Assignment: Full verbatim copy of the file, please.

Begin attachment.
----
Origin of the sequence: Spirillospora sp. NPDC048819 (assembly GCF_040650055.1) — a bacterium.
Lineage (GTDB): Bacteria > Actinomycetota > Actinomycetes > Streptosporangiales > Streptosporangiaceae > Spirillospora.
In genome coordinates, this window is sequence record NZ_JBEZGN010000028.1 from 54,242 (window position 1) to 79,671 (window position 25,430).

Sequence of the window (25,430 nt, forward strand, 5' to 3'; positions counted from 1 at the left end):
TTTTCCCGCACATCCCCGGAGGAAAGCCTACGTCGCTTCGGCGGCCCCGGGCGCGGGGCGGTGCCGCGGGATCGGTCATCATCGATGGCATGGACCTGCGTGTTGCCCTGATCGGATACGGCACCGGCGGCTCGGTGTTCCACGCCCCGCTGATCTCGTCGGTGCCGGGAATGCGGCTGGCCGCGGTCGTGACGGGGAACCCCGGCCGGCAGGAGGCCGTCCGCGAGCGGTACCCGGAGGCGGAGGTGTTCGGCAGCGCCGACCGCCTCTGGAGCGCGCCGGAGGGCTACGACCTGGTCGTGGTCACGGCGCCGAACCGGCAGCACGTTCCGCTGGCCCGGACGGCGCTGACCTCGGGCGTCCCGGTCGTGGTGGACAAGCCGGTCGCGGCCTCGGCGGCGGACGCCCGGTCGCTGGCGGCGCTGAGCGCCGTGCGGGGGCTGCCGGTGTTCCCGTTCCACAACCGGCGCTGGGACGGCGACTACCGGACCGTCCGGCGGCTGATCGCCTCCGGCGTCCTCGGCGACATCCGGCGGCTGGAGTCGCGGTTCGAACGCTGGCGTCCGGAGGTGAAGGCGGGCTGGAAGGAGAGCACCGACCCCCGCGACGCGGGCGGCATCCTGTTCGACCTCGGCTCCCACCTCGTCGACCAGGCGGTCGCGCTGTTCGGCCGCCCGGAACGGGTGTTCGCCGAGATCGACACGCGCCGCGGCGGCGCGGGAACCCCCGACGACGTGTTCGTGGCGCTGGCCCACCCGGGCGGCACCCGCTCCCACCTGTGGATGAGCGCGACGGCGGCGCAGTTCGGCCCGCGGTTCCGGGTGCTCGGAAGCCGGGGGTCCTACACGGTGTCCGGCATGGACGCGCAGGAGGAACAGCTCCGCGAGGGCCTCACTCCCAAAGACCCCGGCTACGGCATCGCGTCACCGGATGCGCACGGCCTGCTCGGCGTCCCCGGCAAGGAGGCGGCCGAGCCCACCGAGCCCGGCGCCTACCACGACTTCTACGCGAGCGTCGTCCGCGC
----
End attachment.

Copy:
Origin of the sequence: Spirillospora sp. NPDC048819 (assembly GCF_040650055.1) — a bacterium.
Lineage (GTDB): Bacteria > Actinomycetota > Actinomycetes > Streptosporangiales > Streptosporangiaceae > Spirillospora.
In genome coordinates, this window is sequence record NZ_JBEZGN010000028.1 from 54,242 (window position 1) to 79,671 (window position 25,430).

Sequence of the window (25,430 nt, forward strand, 5' to 3'; positions counted from 1 at the left end):
TTTTCCCGCACATCCCCGGAGGAAAGCCTACGTCGCTTCGGCGGCCCCGGGCGCGGGGCGGTGCCGCGGGATCGGTCATCATCGATGGCATGGACCTGCGTGTTGCCCTGATCGGATACGGCACCGGCGGCTCGGTGTTCCACGCCCCGCTGATCTCGTCGGTGCCGGGAATGCGGCTGGCCGCGGTCGTGACGGGGAACCCCGGCCGGCAGGAGGCCGTCCGCGAGCGGTACCCGGAGGCGGAGGTGTTCGGCAGCGCCGACCGCCTCTGGAGCGCGCCGGAGGGCTACGACCTGGTCGTGGTCACGGCGCCGAACCGGCAGCACGTTCCGCTGGCCCGGACGGCGCTGACCTCGGGCGTCCCGGTCGTGGTGGACAAGCCGGTCGCGGCCTCGGCGGCGGACGCCCGGTCGCTGGCGGCGCTGAGCGCCGTGCGGGGGCTGCCGGTGTTCCCGTTCCACAACCGGCGCTGGGACGGCGACTACCGGACCGTCCGGCGGCTGATCGCCTCCGGCGTCCTCGGCGACATCCGGCGGCTGGAGTCGCGGTTCGAACGCTGGCGTCCGGAGGTGAAGGCGGGCTGGAAGGAGAGCACCGACCCCCGCGACGCGGGCGGCATCCTGTTCGACCTCGGCTCCCACCTCGTCGACCAGGCGGTCGCGCTGTTCGGCCGCCCGGAACGGGTGTTCGCCGAGATCGACACGCGCCGCGGCGGCGCGGGAACCCCCGACGACGTGTTCGTGGCGCTGGCCCACCCGGGCGGCACCCGCTCCCACCTGTGGATGAGCGCGACGGCGGCGCAGTTCGGCCCGCGGTTCCGGGTGCTCGGAAGCCGGGGGTCCTACACGGTGTCCGGCATGGACGCGCAGGAGGAACAGCTCCGCGAGGGCCTCACTCCCAAAGACCCCGGCTACGGCATCGCGTCACCGGATGCGCACGGCCTGCTCGGCGTCCCCGGCAAGGAGGCGGCCGAGCCCACCGAGCCCGGCGCCTACCACGACTTCTACGCGAGCGTCGTCCGCGC